Fran Avatar

I feel that they often don’t put the same kind of care and attention into holiday sets that they do into permanent products. Occasionally something is so dreadful that I even suspect that they deliberately made an inferior product (MAC holiday brush sets often fall into this category, sometimes Too Faced palettes seem to).

I’ve written this before, but I’ll write it again, just in case companies actually look at these comments for feedback: people who are just getting into makeup will often purchase a value-packed holiday set as a way to sample a brand — so this is your chance to make a good first impression and gain new customers. When the holiday products don’t represent the brand well, you’re doing the brand a disservice. Just sayin’.

Mo Merrell Avatar

I would assume so. They are producing more and probably don’t want to use the “best” formula for financial reasons really. I’d do it if I were a company especially if it’s just a holiday thing and not permanent.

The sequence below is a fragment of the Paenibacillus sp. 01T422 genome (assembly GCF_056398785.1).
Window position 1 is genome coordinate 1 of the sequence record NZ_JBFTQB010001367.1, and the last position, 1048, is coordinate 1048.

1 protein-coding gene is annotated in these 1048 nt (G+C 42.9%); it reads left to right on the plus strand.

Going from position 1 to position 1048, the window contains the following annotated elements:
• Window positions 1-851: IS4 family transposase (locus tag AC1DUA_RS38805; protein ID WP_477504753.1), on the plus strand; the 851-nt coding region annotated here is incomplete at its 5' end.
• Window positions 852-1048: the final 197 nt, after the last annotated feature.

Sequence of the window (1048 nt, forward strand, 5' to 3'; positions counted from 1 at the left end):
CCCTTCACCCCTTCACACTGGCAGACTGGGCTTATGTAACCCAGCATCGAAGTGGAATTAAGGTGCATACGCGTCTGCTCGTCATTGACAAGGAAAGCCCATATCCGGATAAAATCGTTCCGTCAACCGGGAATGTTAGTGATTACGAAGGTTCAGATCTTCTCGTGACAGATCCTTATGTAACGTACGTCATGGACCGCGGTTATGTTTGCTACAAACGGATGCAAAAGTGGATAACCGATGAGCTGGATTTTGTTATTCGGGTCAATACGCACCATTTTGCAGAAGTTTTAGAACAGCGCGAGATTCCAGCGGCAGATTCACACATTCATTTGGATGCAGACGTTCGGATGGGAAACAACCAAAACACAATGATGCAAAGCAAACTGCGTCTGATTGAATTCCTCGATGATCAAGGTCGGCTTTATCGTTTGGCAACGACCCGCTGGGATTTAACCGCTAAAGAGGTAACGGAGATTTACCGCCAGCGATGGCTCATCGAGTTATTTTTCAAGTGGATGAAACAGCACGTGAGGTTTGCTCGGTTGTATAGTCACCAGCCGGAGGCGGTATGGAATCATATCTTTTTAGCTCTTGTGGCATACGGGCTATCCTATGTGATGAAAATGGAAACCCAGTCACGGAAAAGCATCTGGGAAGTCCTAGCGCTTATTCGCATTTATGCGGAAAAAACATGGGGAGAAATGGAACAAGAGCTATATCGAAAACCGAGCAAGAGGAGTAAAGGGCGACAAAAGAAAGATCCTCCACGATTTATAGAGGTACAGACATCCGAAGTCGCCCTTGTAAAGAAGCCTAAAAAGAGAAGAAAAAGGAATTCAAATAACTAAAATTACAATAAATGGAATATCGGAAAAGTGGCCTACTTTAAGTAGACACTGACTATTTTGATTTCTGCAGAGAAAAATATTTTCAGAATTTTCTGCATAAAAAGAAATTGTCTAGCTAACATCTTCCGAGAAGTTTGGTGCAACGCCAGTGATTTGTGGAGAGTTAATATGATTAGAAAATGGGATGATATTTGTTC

Asche Avatar

I tend to avoid holiday collections for this reason. Too Faced and Tarte come to mind as pretty bad offenders. The Too Faced shadows I’ve received in a holiday set are nothing like the shadows in their more permanent palettes. It’s a shame, because their packaging is adorable, but not enough to make up for the poor quality of the product.

Teasha Avatar